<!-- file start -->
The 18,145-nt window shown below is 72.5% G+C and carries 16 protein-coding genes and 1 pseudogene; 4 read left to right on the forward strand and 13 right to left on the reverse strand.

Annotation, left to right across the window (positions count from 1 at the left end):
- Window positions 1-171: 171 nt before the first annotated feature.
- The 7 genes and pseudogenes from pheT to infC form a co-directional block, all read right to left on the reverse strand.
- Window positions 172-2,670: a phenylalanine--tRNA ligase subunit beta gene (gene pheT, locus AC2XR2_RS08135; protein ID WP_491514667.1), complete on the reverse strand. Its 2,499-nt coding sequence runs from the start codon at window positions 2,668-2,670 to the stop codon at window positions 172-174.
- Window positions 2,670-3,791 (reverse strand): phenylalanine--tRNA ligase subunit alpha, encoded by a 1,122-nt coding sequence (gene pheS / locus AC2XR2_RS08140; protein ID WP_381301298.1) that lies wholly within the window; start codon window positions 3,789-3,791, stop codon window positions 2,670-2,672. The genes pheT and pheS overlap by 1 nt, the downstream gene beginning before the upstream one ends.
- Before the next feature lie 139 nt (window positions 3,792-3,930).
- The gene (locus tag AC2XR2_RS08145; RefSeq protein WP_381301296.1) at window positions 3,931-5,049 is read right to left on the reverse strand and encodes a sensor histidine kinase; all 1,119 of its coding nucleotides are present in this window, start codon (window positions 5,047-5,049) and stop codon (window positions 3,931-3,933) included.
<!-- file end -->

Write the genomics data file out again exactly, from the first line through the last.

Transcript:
The 18,145-nt window shown below is 72.5% G+C and carries 16 protein-coding genes and 1 pseudogene; 4 read left to right on the forward strand and 13 right to left on the reverse strand.

Annotation, left to right across the window (positions count from 1 at the left end):
- Window positions 1-171: 171 nt before the first annotated feature.
- The 7 genes and pseudogenes from pheT to infC form a co-directional block, all read right to left on the reverse strand.
- Window positions 172-2,670: a phenylalanine--tRNA ligase subunit beta gene (gene pheT, locus AC2XR2_RS08135; protein ID WP_491514667.1), complete on the reverse strand. Its 2,499-nt coding sequence runs from the start codon at window positions 2,668-2,670 to the stop codon at window positions 172-174.
- Window positions 2,670-3,791 (reverse strand): phenylalanine--tRNA ligase subunit alpha, encoded by a 1,122-nt coding sequence (gene pheS / locus AC2XR2_RS08140; protein ID WP_381301298.1) that lies wholly within the window; start codon window positions 3,789-3,791, stop codon window positions 2,670-2,672. The genes pheT and pheS overlap by 1 nt, the downstream gene beginning before the upstream one ends.
- Before the next feature lie 139 nt (window positions 3,792-3,930).
- The gene (locus tag AC2XR2_RS08145; RefSeq protein WP_381301296.1) at window positions 3,931-5,049 is read right to left on the reverse strand and encodes a sensor histidine kinase; all 1,119 of its coding nucleotides are present in this window, start codon (window positions 5,047-5,049) and stop codon (window positions 3,931-3,933) included.